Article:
The cornerstone of the insurance premium finance business is the finance company's security interest in unearned premium. To protect this security interest, an overwhelming majority of states4 have codified a finance company's security interest in unearned premium by enacting a premium financing statute, which generally provides that:
[N]o filing of the assignment or notice thereof to the insured shall be necessary to the validity of the written assignment of a premium finance agreement as against creditors or subsequent purchasers, pledgees or encumbrances of the assignor.5
There is also overwhelming case law to support the validity and enforceability of a finance company's security interest in unearned premiums. The courts have stated that the primary purpose of these premium financing statutes is to protect a finance company's "ability to recover funds it advances to purchase insurance." In re Braniff International Airlines Inc., 101 F.3d 686 (2nd Cir. 1996). Provided that the finance company complies with the respective state statute, courts have consistently held that a finance company's security interest in unearned premiums is automatically perfected upon entering into financing agreements.6
A finance company's security interest in unearned premium is further strengthened by case law holding that Article 9 of the Uniform Commercial Code (UCC) is inapplicable to a security interest in unearned premium. Thus, no UCC or other type of filing is necessary to protect a finance company's collateral.7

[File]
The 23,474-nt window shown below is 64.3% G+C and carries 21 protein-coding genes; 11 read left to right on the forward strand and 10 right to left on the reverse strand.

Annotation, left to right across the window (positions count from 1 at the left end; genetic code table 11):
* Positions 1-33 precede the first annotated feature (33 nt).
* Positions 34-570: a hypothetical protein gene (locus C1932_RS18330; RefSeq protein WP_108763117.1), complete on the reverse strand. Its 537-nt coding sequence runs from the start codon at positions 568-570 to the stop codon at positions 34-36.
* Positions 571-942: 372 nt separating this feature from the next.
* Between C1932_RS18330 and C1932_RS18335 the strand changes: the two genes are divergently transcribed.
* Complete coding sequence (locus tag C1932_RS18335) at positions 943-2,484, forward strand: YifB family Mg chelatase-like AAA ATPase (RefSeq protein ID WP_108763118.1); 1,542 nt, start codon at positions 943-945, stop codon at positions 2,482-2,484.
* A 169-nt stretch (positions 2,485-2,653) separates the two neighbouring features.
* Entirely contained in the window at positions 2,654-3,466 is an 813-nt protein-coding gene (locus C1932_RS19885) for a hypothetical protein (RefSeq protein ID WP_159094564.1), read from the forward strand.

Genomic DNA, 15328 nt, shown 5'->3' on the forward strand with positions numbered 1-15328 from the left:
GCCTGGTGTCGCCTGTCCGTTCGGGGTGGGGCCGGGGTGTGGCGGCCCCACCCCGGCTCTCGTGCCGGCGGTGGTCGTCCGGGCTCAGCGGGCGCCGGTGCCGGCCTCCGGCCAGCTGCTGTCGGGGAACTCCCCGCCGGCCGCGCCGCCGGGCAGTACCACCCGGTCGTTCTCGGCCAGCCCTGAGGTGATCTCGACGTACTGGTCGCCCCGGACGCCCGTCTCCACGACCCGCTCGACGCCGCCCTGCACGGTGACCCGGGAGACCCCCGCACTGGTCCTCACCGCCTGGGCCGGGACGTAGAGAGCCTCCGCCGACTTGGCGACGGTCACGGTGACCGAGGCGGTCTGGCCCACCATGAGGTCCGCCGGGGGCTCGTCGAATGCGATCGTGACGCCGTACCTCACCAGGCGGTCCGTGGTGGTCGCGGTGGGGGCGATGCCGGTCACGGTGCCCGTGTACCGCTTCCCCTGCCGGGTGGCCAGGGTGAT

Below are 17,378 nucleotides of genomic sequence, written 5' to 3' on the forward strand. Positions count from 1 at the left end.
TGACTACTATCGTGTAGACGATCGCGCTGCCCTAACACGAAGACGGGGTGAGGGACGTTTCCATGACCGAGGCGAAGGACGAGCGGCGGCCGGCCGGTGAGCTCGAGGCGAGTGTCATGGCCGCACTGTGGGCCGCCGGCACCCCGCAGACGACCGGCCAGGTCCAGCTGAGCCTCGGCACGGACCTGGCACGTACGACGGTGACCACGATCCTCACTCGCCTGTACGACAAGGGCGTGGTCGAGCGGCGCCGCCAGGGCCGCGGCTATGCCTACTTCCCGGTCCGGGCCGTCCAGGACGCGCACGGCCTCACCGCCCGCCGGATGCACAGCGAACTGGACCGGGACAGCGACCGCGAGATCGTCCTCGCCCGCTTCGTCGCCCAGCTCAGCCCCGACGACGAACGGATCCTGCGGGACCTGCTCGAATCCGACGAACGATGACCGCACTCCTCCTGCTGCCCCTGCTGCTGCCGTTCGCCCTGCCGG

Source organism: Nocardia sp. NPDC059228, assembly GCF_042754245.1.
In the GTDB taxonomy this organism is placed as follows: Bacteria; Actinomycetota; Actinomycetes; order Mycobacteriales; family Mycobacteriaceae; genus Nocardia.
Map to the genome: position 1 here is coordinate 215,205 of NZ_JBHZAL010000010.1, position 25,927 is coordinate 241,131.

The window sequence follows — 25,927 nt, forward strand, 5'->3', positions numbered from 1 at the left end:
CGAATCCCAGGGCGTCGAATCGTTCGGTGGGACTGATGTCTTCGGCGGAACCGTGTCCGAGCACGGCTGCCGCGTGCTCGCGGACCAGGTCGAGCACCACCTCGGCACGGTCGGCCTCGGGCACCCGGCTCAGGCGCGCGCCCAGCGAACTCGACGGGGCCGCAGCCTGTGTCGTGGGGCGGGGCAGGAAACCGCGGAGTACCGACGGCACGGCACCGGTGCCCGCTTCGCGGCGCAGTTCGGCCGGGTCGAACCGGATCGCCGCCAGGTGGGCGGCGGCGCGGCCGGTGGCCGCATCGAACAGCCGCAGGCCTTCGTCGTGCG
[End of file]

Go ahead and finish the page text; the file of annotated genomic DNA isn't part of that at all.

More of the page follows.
Accordingly, provided that the finance company complies with applicable premium finance law and based on the inapplicability of the UCC to the transaction, the senior perfected lien of a finance company in unearned premium should be beyond reproach.
Section 552(a): New Approach, Same Result
Notwithstanding statutory and case law support, a finance company's security interest on unearned premiums still come under attack in bankruptcy cases. While such attacks usually focus on the underlying validity of the security interest, recent challenges have relied on §552(a) of the Bankruptcy Code.8 It is argued that because unearned premium is not "returned" until after a bankruptcy filing, the finance company's security interest does not "spring" to life or become "secured" until after the bankruptcy filing and that §552(a) of the Code trumps the finance company's lien because unearned or return premium is not returned until after the bankruptcy filing. Notwithstanding the "creativity" of this argument, it ultimately fails.
The reason it fails is because the vesting of a finance company's right to unearned or return premium arises at the time the respective insurance policies are financed. See In re U.S. Repeating Arms. Co., 678 B.R. 990, 996 (Bankr. D. Conn. 1986). A finance company's right to receive and apply unearned premium is not dependent upon subsequent cancellation of the respective insurance policy. Cancellation of the insurance policy merely triggers the obligation to return the unearned or return premium to the finance company. See Id. A finance company has an extant pre-petition property right and perfected security interest in unearned or return premiums. See Id. Moreover, §552(a) does not apply because the unearned premium(s) are not "proceeds" or "after-acquired property," but constitute property that in fact existed as of the effective date of the subject insurance policy.
As the bankruptcy court stated in In re U.S. Repeating Arms. Co., 678 B.R. at 996: